BREAD, BUNS AND BREAKFAST
INTRODUCTION TO GLUTENFREE COOKERY
My introduction to gluten free cookery came in 1980 when our daughter developed intolerance to wheat. Even though I was a commercially trained cook I found this type of cookery the most difficult that I had attempted, so if you are discouraged at any time take heart! Now due to twenty years of my attempts and failures there are many great recipes that you can master. I have been able to successfully make most products that can be made with wheat flour, although filo and a good puff pastry still elude me without the use of chemicals.
My first book Wheat Free World introduced a new method of cookery that was to simplify the recipes. These methods I teach in my Allergy cookery classes and I find that even beginner cooks can easily master them. I have continued in this book of breads to follow the same methods as thousands of letters from Coeliac and general allergy sufferers confirm the success of the recipes. I avoid the use of guar and xanthan gums in my cookery as many reported cases of intolerance have come to me through the years, particularly of flatulence and irritable bowl symptoms. Soy flour is also avoided, as many allergy sufferers can’t tolerate soy products. My superfine flour blend used in this book is also free of corn.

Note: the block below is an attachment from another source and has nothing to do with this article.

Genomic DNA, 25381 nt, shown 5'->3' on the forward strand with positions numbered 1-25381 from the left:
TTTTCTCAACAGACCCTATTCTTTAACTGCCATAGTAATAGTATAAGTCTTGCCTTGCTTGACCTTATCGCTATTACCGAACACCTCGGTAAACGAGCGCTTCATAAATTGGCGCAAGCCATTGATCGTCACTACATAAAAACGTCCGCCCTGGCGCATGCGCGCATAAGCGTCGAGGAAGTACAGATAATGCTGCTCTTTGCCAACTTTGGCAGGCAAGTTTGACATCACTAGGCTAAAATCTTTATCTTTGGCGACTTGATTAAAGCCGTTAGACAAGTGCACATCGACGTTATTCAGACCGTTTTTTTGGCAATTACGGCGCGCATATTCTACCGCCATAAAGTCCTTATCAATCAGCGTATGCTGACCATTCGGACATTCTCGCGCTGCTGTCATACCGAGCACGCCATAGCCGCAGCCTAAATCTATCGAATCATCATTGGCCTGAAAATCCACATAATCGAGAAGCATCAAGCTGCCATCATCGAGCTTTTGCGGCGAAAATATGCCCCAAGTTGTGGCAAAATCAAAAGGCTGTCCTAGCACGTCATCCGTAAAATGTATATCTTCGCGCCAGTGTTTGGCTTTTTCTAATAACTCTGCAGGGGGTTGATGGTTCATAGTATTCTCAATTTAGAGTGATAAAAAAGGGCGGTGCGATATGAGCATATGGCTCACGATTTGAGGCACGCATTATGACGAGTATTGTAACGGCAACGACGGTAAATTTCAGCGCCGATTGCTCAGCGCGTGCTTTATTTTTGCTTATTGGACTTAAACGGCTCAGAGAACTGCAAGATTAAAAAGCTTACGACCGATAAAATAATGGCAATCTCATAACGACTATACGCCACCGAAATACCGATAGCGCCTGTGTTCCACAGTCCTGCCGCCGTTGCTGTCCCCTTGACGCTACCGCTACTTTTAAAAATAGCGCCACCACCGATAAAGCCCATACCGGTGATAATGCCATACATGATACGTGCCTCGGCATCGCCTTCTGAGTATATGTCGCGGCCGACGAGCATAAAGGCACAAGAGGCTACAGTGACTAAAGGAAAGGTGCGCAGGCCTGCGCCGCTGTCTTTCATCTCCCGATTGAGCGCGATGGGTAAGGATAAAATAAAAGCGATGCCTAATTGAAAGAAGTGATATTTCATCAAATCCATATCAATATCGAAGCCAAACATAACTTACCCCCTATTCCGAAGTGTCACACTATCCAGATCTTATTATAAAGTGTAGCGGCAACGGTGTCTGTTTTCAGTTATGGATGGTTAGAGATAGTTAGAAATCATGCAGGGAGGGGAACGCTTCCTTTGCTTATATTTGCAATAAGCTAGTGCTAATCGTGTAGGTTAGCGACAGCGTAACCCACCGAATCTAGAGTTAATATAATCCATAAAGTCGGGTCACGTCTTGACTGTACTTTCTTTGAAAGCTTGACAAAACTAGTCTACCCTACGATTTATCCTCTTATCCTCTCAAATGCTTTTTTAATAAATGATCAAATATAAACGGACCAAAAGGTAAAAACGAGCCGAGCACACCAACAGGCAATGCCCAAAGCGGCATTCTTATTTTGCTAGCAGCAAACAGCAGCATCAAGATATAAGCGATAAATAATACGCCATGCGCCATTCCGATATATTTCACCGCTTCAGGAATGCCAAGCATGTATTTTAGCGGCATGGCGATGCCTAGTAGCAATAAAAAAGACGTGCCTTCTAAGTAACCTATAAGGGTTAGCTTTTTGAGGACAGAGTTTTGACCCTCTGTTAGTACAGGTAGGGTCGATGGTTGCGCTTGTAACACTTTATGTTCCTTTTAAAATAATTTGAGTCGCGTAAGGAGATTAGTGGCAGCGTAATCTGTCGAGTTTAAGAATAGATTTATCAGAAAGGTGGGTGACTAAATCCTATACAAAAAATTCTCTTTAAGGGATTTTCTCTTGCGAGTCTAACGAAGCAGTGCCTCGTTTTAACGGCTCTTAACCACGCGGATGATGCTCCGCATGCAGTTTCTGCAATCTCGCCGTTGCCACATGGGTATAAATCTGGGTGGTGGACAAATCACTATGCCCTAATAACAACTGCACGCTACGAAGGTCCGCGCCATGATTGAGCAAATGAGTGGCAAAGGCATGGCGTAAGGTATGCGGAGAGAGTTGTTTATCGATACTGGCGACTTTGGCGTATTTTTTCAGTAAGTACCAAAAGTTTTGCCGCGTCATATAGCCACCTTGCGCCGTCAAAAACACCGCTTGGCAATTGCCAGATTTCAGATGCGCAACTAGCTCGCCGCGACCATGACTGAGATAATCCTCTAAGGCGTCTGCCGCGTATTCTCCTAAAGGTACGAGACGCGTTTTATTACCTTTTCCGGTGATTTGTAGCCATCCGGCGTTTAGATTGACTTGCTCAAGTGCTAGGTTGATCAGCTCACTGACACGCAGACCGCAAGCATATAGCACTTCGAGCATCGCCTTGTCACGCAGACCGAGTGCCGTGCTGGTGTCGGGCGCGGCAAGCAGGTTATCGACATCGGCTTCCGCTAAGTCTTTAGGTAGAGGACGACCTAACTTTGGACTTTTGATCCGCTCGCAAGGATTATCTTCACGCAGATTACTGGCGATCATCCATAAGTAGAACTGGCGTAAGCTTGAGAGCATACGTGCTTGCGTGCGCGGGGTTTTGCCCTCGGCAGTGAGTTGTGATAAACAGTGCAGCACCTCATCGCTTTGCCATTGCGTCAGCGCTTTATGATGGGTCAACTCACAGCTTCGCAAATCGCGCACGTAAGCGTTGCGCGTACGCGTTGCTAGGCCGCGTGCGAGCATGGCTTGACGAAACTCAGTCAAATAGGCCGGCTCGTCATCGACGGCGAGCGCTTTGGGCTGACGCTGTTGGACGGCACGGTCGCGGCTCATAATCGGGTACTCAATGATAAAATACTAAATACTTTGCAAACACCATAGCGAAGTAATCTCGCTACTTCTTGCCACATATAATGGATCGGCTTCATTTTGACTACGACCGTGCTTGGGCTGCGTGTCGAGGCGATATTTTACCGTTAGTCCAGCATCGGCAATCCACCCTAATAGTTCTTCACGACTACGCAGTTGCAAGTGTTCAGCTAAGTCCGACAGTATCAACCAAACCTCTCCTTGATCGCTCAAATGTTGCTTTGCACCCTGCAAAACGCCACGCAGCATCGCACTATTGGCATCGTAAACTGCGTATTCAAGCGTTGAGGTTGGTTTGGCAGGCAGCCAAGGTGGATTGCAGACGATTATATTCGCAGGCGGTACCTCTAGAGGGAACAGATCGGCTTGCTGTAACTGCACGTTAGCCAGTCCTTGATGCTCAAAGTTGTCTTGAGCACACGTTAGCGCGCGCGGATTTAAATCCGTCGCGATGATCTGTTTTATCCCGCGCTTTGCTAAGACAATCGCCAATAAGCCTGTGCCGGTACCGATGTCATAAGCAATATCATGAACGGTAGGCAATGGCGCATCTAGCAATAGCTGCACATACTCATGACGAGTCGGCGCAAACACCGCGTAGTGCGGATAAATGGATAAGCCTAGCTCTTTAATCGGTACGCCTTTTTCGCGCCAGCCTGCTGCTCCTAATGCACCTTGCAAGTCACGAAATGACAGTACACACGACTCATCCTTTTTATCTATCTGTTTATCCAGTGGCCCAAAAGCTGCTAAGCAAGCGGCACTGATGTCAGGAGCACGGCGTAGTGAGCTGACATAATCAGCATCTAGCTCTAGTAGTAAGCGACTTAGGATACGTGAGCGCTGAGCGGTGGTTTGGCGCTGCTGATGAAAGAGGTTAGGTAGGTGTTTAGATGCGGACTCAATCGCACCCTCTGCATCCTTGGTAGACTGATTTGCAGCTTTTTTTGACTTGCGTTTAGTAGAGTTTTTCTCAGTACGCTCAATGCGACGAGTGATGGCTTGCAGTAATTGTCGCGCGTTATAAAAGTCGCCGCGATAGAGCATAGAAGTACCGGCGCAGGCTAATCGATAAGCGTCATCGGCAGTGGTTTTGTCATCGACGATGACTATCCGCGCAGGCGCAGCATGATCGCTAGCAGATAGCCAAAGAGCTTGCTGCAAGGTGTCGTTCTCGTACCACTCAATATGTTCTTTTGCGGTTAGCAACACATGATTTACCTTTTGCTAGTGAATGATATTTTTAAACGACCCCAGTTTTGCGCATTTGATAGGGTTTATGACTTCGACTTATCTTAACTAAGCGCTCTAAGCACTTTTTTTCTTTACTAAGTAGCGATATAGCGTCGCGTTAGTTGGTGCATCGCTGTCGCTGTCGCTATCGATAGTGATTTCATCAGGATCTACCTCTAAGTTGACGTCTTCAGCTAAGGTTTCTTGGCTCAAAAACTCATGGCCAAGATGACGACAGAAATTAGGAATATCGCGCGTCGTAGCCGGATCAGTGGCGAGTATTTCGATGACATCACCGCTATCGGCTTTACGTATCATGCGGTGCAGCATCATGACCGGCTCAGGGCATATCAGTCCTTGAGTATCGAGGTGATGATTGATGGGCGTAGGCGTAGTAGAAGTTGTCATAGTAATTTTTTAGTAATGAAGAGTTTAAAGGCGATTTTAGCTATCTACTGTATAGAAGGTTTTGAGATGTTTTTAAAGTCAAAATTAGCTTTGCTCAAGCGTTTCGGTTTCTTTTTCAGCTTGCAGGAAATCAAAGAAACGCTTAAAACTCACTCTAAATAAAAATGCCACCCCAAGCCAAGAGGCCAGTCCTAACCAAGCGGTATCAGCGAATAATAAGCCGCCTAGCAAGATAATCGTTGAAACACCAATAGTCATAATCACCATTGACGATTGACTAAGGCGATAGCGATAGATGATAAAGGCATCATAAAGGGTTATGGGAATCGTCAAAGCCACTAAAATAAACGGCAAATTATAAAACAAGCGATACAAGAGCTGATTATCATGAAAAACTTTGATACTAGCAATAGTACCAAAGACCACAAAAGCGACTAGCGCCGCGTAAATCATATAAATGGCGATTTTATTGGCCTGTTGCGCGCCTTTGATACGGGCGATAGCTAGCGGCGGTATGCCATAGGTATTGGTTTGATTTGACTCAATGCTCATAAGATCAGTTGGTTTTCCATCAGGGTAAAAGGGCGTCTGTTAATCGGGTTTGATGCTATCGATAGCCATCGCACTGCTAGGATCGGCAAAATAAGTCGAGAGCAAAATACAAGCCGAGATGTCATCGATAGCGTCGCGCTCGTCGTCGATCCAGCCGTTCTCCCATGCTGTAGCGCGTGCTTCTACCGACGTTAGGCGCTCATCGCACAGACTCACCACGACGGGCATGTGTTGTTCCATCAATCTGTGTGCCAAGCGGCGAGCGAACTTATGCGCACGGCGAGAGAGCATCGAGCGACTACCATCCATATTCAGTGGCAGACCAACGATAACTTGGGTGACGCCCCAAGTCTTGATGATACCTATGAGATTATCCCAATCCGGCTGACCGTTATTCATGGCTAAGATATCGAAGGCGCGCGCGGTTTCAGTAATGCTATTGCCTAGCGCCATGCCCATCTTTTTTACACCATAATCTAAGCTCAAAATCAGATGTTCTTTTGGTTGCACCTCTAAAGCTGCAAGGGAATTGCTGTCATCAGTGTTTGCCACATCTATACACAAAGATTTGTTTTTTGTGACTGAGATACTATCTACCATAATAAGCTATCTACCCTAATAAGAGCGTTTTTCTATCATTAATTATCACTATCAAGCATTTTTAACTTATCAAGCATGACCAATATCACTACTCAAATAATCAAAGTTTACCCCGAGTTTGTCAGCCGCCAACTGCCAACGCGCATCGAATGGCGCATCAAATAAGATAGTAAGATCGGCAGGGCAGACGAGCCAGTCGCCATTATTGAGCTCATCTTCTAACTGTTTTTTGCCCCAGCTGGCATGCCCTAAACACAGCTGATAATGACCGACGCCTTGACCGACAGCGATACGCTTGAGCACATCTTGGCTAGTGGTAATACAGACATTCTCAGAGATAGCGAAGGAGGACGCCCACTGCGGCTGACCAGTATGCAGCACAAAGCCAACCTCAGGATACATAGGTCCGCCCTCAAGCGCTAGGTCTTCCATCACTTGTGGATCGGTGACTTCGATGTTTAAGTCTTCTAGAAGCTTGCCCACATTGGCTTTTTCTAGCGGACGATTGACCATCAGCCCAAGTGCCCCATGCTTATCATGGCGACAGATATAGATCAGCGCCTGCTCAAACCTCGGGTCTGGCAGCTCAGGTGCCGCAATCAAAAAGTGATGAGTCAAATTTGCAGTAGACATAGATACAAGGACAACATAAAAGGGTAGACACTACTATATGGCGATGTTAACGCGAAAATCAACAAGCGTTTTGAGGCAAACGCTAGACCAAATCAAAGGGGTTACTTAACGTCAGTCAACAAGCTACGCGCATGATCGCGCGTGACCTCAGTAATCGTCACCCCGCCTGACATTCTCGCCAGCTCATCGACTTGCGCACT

One of my methods is to blend your own gluten free flour before commencing to cook. It is much less wearying if this is done on a day when you are not intending to bake. Make at least three kilos at a time, store it in a calico bag and it will keep for months, see the instructions under “Blending Your Own Flour”. This flour can be used for all purposes that you would normally use plain flour for. Your own flour mix will cost less than half the price of commercially packed products that can contain soy flour and unspecified ingredients such as wheat starch.
Successful gluten free cookery is dependant on following a few important rules. Please follow the directions as each recipe has been made at least three times, sometimes six or seven times to achieve a good result. Weigh all dry ingredients using a small accurate set of scales or a digital set. Cup measurements are not good enough for this type of cookery, due to the differing amounts of moisture contained in the flours, and the size of the grind of the flour, if you are using rice flour, it is manufactured in many different grinds from a course ground rice to the finest powdered rice flour. Of course one cup of a heavy grind weighs twice as much as a fine powdered product, hence needing more liquid and more oil or butter to prevent a crumbly product.
Read carefully the page on bread tins, this is an important part of all good cookery. Expensive utensils are not required for good results apart from an electric mixer and a good reliable oven. With a little confidence you can become a superb gluten free cook.